Chris Grayling left red-faced following misunderstanding in his area of expertise.
Hard though this must seem, you've got to feel sorry for Chris Grayling. He's the nation's transport secretary so ought to know a thing or two about the rights of road users, but he recently fluffed some lines during questioning in the House of Commons, and one type of road user came down on him like a ton of bricks. Cyclists, that is.
In a December interview with the Evening Standard, the hapless secretary of state seemed to deny that cyclists were road users.
“I don’t think all the cycle lanes in London have been designed as well as they should have been," said Grayling.
“There are places where they perhaps cause too much of a problem for road users ..."
He should have said "motorists" not "road users". And his ignorance was highlighted last week when, in Parliament, he said: “Where you have cycle lanes, cyclists are the users of cycle lanes, and there is a road alongside, motorists are the users of the roads."
He compounded his ignorance by smirking: "It's fairly straightforword to be honest."
Former transport minister David Jamieson called transport secretary Chris Grayling "clumsy" for his ill-judged words.
"Of course cyclists are road users," said Jamieson. "Cyclists, motorists, equestrians, pedestrians: we are all road users."
Jamieson, a former Labour minister and who was Parliamentary Under-Secretary of Transport until 2005, is now the West Midlands Police and Crime Commissioner. The West Midlands police force is the most active police force in the country on trying to stamp out "close passes" of cyclists.
WATCH: Mr Grayling knocks over a cyclist...
"Mr Grayling's comment was ill-informed and undermines the mutual respect all road users should have for each other to ensure our roads are safe," said Jamieson.
"There is no place for attitudes such as Mr Grayling's, who has, in one clumsy comment, disregarded the safety of the millions of cyclists who regularly use our roads."
Gold medal winner and British Cycling’s policy adviser Chris Boardman said Grayling's comments demonstrate an “astonishing lack of knowledge about how seven million people regularly use the roads in this country. If he truly thinks the roads are not for cyclists then what am I paying my taxes for?"
Boardman added: “The Secretary of State should also know that segregated cycle lanes of sufficient quality are incredibly rare in Britain. In fact, it’s going to be impossible to meet government targets on a diminishing budget of less than £1 per head. This is in stark contrast to the Netherlands and Denmark where more than £20 per head is spent. If there was ever anyone who needed to actually get on a bike and hear about the true state of cycling infrastructure, it is Chris Grayling and I’d be delighted to go on a ride with him.”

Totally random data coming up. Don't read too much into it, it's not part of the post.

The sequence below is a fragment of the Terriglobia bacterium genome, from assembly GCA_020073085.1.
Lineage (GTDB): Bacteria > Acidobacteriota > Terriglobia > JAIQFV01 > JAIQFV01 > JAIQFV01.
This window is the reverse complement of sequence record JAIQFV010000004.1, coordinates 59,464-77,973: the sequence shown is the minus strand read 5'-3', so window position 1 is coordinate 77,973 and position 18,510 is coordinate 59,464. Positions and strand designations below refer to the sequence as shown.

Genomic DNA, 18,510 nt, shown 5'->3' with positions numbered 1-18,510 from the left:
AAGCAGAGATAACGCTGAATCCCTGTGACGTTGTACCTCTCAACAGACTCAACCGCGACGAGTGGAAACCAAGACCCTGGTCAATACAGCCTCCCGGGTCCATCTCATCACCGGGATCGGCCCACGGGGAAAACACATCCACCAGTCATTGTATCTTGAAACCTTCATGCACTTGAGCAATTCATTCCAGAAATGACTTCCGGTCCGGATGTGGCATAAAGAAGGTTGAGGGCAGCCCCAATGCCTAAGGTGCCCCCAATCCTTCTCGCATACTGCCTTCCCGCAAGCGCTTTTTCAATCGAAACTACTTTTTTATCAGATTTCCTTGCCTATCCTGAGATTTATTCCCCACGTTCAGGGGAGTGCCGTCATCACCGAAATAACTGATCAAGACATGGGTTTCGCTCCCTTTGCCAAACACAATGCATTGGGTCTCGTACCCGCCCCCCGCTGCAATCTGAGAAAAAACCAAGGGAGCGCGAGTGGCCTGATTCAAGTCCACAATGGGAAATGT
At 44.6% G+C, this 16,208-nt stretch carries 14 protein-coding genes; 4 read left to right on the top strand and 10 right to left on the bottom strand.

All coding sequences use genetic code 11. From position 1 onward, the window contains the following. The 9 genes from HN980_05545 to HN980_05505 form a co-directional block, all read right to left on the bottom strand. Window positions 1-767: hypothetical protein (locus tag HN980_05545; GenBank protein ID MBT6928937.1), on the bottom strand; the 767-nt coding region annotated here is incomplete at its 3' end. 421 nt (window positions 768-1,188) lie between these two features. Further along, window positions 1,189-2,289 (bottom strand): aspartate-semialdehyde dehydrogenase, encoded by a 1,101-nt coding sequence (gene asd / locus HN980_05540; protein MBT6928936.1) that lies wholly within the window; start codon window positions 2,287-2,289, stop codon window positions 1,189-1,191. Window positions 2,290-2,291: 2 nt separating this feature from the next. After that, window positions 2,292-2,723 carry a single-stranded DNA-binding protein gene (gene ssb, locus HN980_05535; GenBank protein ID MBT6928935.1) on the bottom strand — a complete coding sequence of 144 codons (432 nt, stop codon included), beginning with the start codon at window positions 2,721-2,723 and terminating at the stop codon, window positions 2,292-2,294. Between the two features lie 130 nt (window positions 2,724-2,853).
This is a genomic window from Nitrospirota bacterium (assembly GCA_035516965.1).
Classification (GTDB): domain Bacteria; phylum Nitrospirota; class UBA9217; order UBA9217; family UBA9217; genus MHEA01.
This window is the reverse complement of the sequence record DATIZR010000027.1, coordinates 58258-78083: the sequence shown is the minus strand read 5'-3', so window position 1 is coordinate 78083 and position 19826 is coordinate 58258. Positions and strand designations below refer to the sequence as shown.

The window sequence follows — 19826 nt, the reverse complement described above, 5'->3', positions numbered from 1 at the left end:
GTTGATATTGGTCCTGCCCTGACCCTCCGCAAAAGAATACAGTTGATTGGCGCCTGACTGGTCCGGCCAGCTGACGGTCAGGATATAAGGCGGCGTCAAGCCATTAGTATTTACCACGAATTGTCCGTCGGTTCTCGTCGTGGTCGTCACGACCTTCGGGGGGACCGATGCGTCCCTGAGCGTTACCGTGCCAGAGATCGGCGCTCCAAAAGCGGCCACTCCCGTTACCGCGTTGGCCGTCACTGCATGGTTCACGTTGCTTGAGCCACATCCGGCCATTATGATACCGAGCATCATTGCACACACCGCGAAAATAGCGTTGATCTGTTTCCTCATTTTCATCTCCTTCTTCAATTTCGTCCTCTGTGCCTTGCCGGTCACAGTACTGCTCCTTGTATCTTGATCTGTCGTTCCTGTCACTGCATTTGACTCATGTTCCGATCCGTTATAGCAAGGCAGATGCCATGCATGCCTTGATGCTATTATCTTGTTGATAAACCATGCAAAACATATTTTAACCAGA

As a Cambridge history graduate Grayling would no doubt be interested in how cyclists have equal legal status on the roads as motorists. The legal definition of bicycles as legitimate highway users was solidified in 1888. The Local Government Bill of that year created County Councils. The Cyclists’ Touring Club formed a committee to oversee the progress of this bill through parliament. It was feared that if County Councils were given powers to create their own bye-laws such bye-laws would be used to prohibit bicycles. The CTC had political clout: it asked one of its members – who just so happened to be an MP – to lodge an amendment to the Bill. Sir John Donnington “won a brilliant victory for the Club,” wrote James Lightwood, the author of a 1928 history of the CTC.
When the Act – with the critical amendment – was duly passed, a writer in the Law Journal said the Local Government Act of 1888 was the “Magna Carta de Bicyclis.”
“As a result there disappeared … every enactment which gave to Courts of Sessions, Municipal Corporations and similar bodies in England and Wales power to resist and hamper the movements of cyclists as they might think fit. The new order of things established once and for all the status of the cycle.”
It's often said that, since 1888 to today, cyclists have the right to use the road, motorists only use it by licence. This is technically correct but perhaps a little provocative.
Nevertheless, it does seem strange that the person in charge of Britain's roads doesn't appear to know who has the right to use them, and that cyclists don't have to stick to cycle lanes, which are often rather rubbish. It also doesn't help that Grayling recently opened the door on his ministerial car and floored a passing cyclist. Poor, Christopher Grayling.
Carlton Reid is the executive editor of BikeBiz, and the author of Roads Were Not Built For Cars. He drives his wife's Nissan Note, but rarely.